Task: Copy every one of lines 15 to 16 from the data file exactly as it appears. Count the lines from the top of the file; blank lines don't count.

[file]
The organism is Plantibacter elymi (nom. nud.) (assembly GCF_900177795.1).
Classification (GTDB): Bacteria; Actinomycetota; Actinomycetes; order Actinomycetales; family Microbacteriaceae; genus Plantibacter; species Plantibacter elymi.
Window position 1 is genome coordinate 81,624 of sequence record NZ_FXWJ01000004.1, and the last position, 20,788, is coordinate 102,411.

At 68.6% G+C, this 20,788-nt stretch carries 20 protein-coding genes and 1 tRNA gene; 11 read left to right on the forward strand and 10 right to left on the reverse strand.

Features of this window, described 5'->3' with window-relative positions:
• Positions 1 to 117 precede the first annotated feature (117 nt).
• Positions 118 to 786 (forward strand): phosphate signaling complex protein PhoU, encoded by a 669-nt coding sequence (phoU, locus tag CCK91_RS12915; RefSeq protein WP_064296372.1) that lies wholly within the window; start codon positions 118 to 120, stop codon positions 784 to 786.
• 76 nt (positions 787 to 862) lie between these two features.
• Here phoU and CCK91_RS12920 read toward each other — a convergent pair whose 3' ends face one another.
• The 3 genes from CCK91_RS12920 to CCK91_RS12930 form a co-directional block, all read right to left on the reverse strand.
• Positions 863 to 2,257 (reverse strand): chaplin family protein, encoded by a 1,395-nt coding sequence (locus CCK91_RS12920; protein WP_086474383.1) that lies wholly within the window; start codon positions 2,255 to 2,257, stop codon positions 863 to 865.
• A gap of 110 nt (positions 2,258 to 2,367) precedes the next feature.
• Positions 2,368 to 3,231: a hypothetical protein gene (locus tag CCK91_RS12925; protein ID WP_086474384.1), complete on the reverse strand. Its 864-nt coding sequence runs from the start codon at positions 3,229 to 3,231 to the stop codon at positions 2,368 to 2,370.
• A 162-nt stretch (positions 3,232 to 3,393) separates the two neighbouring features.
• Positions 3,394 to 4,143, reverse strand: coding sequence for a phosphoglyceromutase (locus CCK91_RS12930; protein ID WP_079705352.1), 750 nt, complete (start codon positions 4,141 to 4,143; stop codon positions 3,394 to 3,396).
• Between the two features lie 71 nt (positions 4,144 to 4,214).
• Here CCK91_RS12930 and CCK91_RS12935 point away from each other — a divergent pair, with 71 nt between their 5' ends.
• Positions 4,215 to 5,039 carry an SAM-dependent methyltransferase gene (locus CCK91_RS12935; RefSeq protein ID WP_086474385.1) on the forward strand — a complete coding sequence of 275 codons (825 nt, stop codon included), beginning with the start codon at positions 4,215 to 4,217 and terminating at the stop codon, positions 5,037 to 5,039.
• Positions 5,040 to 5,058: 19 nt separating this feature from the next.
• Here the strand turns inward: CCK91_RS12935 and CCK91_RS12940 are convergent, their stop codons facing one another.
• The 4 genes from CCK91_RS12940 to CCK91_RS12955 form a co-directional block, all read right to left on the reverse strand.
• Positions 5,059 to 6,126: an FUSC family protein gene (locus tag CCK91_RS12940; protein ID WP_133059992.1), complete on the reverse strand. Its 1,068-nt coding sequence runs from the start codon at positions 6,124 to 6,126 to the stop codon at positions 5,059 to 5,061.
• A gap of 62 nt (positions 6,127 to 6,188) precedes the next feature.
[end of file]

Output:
• Positions 3,394 to 4,143, reverse strand: coding sequence for a phosphoglyceromutase (locus CCK91_RS12930; protein ID WP_079705352.1), 750 nt, complete (start codon positions 4,141 to 4,143; stop codon positions 3,394 to 3,396).
• Between the two features lie 71 nt (positions 4,144 to 4,214).